China’s economy to overtake US by 2030, says report
WASHINGTON - Reuters
A paramilitary policeman patrols on Tiananmen Square in Beijing. AP photo
China’s economy is likely to surpass the United States in less than two decades but the Asian country is not expected to take on the superpower role of the United States in gathering coalitions to deal with global issues, U.S. intelligence analysts said Dec. 10.
By 2030 Asia will overtake North America and Europe combined in global power based on gross domestic product, population, military spending and technological investment, a new intelligence report said.
“China alone will probably have the largest economy, surpassing that of the United States a few years before 2030,” it said. “Meanwhile, the economies of Europe, Japan, and Russia are likely to continue their slow relative declines.”
The report, “Global Trends 2030: Alternative Worlds,” was issued by the National Intelligence Council, an analytical arm of the U.S. government’s Office of the Director of National Intelligence.
US to remain superpower
It is the fifth report of a series, the previous one was released in 2008, that aims to stimulate “strategic thinking” among decision makers and not to predict the future. The reports intentionally coincide with presidential election years to offer insights on global trends to new administrations.
Despite the economic power of China, the United States is expected to retain its superpower status because it still is the only country able to pull together coalitions and mobilize efforts to deal with global challenges, analysts said.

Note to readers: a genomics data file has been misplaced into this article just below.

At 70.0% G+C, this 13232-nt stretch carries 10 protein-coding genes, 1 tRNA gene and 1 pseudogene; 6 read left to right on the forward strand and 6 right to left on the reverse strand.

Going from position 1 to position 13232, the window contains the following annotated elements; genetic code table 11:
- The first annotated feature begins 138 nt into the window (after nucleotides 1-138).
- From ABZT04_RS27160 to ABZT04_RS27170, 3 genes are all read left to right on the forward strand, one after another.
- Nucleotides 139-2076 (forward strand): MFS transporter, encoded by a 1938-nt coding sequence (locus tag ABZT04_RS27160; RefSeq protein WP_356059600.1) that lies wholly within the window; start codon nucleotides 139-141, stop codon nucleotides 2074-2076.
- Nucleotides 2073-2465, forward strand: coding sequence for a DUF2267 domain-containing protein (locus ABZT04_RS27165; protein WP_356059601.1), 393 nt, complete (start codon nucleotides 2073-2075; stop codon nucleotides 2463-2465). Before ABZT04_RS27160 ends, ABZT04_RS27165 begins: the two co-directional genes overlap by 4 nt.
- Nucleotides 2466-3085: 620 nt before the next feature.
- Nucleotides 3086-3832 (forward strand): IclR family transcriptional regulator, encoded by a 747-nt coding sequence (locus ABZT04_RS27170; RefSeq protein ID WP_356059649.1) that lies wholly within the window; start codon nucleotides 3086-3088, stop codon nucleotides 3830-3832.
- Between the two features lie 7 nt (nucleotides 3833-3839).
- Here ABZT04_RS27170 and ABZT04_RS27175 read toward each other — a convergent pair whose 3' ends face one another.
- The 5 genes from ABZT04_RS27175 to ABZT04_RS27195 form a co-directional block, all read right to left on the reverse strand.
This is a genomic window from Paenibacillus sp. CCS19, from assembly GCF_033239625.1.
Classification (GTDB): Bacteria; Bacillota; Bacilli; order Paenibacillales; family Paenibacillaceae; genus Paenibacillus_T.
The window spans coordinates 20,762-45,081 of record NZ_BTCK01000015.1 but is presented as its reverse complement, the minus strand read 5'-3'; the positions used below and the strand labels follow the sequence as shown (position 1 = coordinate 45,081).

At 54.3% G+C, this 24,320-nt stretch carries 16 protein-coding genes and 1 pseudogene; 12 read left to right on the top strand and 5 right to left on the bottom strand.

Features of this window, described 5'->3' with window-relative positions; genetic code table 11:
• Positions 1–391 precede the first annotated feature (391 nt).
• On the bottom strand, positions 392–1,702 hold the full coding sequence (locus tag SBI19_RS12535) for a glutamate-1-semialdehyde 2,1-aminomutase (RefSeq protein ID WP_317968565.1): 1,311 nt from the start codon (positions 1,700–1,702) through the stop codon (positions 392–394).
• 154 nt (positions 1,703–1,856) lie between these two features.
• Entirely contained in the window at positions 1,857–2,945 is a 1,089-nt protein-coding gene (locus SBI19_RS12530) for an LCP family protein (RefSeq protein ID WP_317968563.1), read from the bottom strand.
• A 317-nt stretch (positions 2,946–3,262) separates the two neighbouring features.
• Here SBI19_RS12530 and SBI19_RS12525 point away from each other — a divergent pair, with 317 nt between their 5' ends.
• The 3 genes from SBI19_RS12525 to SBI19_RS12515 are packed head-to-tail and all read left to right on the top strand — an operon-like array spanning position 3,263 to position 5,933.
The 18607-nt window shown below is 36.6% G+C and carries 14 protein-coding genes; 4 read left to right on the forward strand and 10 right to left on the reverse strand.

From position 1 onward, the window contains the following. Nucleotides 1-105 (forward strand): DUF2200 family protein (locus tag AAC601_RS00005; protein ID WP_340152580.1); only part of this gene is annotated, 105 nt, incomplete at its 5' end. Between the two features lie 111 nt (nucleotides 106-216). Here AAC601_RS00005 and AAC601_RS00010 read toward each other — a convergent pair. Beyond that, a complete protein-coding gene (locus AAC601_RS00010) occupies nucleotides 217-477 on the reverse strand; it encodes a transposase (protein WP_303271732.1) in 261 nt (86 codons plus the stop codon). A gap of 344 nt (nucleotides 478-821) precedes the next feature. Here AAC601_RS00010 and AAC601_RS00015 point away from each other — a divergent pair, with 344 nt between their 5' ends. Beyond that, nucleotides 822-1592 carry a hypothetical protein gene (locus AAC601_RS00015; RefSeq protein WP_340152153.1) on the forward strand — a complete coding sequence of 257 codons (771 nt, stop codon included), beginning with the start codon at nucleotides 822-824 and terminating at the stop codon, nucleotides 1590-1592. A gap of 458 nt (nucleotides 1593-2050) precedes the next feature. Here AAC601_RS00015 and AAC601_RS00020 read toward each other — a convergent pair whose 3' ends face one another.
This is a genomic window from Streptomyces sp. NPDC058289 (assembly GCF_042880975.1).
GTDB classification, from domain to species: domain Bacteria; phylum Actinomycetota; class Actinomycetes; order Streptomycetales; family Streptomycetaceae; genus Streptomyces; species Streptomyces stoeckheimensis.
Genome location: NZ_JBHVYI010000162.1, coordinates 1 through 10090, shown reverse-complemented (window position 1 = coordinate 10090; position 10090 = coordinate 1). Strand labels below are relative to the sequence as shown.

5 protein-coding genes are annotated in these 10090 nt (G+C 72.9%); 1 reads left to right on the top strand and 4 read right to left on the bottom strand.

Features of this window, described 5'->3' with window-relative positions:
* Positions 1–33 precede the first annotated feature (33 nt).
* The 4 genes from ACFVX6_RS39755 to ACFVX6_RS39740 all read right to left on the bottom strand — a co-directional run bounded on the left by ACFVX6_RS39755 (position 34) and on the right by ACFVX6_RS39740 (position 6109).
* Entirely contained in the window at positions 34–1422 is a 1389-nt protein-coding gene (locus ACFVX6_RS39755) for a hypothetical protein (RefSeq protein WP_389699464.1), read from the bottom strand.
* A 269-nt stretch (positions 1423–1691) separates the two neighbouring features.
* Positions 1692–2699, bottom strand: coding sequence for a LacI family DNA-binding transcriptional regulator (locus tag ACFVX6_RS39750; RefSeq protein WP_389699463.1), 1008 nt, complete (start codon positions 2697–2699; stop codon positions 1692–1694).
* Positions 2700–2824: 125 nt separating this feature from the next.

“China isn’t going to replace the U.S. on a global level,” Mathew Burrows, counselor to the National Intelligence Council, said at a media briefing. “Being the largest economic power is important ... (but) it isn’t necessarily the largest economic power that always is going to be the superpower.”
China recognizes that it cannot play that role of organizing across regions and across state-non-state boundaries, he said. The health of the global economy increasingly will be linked to progress in the developing world rather than the traditional West, the report said.
Economic growth in emerging markets was expected to drive technological innovation and flows of companies, ideas, entrepreneurs and capital to developing countries will increase, the report said.
“During the next 15-20 years, more technological activity is likely to move to the developing world as multinationals focus on the fastest-growing emerging markets and as Chinese, Indian, Brazilian, and other emerging-economy corporations rapidly become internationally competitive,” the report said.
The United States, one of the world’s biggest energy consumers, could become energy independent in the next two decades, the report said.